book word is about books (of course), reading and writing them. It’s about the words writers use. And how they use them. And how reading and writing are in a dynamic partnership. Mostly fiction – novels and short stories – but poetry, biography, books about writing, books about books too.
‘When you write, you lay out a line of words,’ says Annie Dillard at the start of The Writing Life. ‘The line of words is a miner’s pick, a wood-carver’s gouge, a surgeon’s probe. You wield it and it digs a path you follow. Soon you find yourself deep in new territory. Is it a dead end, or have you located the real subject? You will know tomorrow, or this time next year.’ Words laying out a path to follow, taking the reader to a new place. In this blog I want to share ideas about how the writer does this, why, and to explore some of the new territories discovered along the way.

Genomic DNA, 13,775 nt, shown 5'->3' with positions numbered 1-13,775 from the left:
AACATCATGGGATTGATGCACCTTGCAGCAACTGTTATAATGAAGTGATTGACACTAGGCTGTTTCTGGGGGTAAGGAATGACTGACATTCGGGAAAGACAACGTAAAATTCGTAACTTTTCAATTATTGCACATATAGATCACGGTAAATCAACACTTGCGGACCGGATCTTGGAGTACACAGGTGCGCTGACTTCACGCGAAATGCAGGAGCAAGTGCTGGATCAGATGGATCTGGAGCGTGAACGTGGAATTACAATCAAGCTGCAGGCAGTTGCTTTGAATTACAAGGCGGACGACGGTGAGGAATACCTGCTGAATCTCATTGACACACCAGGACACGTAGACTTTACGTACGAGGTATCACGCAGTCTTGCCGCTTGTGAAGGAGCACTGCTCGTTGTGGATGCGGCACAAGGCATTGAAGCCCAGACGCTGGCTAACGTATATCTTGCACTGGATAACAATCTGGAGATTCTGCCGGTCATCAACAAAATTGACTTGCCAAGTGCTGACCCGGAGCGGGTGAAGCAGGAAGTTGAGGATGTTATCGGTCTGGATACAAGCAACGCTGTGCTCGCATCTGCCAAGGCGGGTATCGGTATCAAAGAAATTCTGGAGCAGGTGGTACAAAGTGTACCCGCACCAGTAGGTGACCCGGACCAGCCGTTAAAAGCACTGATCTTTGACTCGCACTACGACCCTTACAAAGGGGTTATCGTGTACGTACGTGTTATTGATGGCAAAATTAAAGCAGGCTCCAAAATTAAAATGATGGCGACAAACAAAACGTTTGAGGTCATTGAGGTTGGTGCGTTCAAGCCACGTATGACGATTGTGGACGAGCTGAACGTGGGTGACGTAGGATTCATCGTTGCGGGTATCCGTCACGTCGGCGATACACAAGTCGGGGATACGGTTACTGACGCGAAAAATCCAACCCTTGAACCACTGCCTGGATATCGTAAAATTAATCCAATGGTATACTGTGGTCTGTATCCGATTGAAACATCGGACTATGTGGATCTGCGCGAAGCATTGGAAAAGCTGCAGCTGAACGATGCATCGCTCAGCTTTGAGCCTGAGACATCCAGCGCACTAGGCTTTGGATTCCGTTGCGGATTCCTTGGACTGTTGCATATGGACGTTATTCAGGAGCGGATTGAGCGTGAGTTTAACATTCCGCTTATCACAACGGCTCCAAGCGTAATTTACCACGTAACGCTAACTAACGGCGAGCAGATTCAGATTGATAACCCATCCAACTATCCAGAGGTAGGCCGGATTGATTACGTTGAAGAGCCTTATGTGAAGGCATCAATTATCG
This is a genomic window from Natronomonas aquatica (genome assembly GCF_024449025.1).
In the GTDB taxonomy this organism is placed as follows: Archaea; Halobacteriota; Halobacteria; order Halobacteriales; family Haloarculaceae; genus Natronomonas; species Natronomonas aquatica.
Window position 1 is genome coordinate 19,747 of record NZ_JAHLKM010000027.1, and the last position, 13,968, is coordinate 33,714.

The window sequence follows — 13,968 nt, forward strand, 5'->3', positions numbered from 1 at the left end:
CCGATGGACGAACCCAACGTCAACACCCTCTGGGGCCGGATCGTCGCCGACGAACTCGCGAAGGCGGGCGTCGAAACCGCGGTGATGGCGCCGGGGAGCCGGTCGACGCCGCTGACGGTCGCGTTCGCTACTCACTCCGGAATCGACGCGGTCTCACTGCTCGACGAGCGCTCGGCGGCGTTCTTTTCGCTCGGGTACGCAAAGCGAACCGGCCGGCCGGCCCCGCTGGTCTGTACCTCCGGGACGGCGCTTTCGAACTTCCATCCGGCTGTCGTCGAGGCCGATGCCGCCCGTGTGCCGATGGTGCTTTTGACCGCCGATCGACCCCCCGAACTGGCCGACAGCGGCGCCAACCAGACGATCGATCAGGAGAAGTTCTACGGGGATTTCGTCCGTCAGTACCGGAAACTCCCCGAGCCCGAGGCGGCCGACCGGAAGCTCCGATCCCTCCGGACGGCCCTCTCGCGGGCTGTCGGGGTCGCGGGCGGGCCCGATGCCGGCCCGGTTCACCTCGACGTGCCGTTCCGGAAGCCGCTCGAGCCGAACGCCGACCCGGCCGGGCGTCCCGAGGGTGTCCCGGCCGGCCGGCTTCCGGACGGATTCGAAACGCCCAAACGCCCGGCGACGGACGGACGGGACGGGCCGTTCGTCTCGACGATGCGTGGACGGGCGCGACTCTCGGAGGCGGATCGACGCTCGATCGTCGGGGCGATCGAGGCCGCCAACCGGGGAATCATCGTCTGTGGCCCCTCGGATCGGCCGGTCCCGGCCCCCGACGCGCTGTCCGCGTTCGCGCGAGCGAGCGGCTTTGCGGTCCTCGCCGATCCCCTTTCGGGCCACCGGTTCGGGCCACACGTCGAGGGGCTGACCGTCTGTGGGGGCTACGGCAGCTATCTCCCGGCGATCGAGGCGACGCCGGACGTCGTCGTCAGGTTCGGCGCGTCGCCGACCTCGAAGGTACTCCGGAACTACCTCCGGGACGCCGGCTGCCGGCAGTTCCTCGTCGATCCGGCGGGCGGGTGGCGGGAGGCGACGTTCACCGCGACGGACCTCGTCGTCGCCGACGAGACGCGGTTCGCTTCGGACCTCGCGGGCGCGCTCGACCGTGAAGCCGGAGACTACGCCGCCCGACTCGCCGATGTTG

Writers are usually readers, and readers are often writers. The connection is explored in Francine Prose’s book: Reading like a writer: a guide for people who love books and for people who want to write them. Great title, great name! That’s my kind of book. So is Howards End is on the Landing, by Susan Hill, a series of essays about books and reading in her life.
I have some other passions in life, music and my grandchildren among them. But I’ll only refer to them in as far as they relate to books, reading, writing and words. Which of course means exploring stories and narrative, and illustrations, opera plots and …
I hope you get the picture of what appears in this blog. Not how to do anything, not a good reading or good writing guide, more a way of talking about writing.
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